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City of Austin will spend next three years studying floodplain, other watershed protections

After flooding Monday, the KVUE Defenders found that more than half of flood maps nationwide are outdated. Austin is set to study floodplain changes through 2025.

AUSTIN, Texas — Austin’s floodplain covers about 10% of the city, the city’s floodplain management website shows.

That floodplain changes over time, partly due to development and capital improvement projects.

Austin’s Watershed Protection Department works to limit erosion and pollution and reduce flooding. The office launched “Rain to River: A Strategic Plan to Protect Austin's Creeks and Communities” in 2020.

The city will study the floodplain, update maps and improve regulations.

“We're not out to put more people in the floodplain,” Karl McArthur, Austin Watershed Protection engineer and project sponsor, said in a June 24, 2022 public meeting.

The Federal Emergency Management Agency (FEMA) updates insurance flood maps every five years. The KVUE Defenders found that more than half of the nation’s flood maps for insurance are outdated.

Travis County was last updated in 2008. Austin approved the latest map in 2019. It’s up to the communities to manage floodplain locations.

“We have a very dense population in Austin, a growing population. A lot of people moving here for the first time. A lot of people who maybe don't know that we are in the heart of flash flood alley. So there's a little bit of a safety aspect to it as well. You know, we want people to be informed and realize that we do have occasions like we had yesterday [Monday] from time to time here in Central Texas," Scott Prinsen, Austin flood early warning system program manager, said.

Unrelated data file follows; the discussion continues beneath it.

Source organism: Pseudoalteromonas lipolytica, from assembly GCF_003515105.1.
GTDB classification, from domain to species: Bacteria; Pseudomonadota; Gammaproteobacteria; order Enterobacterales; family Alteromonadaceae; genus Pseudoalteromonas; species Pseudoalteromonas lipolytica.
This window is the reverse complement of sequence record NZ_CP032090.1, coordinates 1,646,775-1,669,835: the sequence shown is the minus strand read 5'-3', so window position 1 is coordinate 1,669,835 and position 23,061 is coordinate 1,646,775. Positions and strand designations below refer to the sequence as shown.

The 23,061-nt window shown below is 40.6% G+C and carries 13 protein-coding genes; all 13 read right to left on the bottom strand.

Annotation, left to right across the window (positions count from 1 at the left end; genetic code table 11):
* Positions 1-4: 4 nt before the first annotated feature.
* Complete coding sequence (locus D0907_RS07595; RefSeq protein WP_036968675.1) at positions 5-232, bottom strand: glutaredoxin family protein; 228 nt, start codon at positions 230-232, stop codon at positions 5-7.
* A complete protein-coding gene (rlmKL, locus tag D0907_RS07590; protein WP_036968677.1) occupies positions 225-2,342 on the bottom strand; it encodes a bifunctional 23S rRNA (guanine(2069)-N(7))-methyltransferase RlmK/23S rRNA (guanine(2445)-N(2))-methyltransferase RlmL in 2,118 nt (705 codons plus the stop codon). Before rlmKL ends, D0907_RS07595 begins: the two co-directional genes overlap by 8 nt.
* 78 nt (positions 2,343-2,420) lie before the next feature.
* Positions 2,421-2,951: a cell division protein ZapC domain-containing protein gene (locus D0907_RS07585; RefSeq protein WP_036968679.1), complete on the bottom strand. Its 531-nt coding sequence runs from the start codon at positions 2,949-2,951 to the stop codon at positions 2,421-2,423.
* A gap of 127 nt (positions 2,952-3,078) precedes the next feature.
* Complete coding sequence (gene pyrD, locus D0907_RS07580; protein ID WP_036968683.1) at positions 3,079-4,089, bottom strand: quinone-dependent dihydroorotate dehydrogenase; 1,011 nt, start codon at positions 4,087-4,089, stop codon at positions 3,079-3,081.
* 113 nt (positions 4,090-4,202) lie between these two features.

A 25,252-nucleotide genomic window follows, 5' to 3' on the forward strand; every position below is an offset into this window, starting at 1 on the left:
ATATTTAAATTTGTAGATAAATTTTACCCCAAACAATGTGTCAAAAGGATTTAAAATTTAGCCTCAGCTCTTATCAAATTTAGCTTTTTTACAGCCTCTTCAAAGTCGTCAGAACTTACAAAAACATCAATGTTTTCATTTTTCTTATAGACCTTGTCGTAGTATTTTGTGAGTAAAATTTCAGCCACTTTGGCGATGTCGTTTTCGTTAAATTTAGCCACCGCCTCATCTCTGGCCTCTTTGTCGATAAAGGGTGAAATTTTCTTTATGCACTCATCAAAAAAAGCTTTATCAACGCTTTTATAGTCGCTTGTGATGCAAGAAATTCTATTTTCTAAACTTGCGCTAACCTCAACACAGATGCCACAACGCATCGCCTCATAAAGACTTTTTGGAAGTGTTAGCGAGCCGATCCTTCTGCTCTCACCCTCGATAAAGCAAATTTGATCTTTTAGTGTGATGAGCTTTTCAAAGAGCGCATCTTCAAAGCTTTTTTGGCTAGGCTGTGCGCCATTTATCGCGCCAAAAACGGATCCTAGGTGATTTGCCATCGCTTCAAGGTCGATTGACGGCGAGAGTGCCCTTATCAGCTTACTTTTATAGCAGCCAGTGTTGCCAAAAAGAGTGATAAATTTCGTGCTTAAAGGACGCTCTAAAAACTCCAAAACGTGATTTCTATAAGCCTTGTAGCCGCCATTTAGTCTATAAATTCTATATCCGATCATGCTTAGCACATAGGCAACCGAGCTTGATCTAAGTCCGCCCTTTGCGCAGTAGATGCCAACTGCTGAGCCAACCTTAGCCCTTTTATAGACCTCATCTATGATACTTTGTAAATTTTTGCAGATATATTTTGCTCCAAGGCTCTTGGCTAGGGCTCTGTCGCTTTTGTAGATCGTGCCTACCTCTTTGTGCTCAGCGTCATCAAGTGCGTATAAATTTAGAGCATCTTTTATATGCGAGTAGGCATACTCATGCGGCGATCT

"It's just a fact of where we live. Californians earthquakes. Here, it's flooding. So we try to push that message out with, ‘Turn around, don't drown' and some of our other tools as well, atxfloods.com for example, to show the road closures around town. But yeah, it's a bit of a challenge."

The watershed protection study will run until 2025. It separates the city into seven areas.

So far, the city completed 60% for area one and 4% for area two.

“These creeks like we saw yesterday [Monday], go from zero flow for many, many, many months like we saw recently to suddenly having— in the case of Shoal Creek, near 12th [street], 16 feet of water which that came up at a very short period of time in a span of about maybe 15 minutes or less. You know, that's a lot of water,” Prinsen said.

These studies have a real impact on homeowners.

The city bought hundreds of homes in the Onion Creek floodplain area. The latest report shows 815 properties purchased between 1999 and 2021. The city paid $144 million for the Lower Onion area alone.

The city wants your input for its water protection plan while the watershed protection department has an online community survey. It will be open through the fall.

Also, FEMA documents are available to help prepare for floods.

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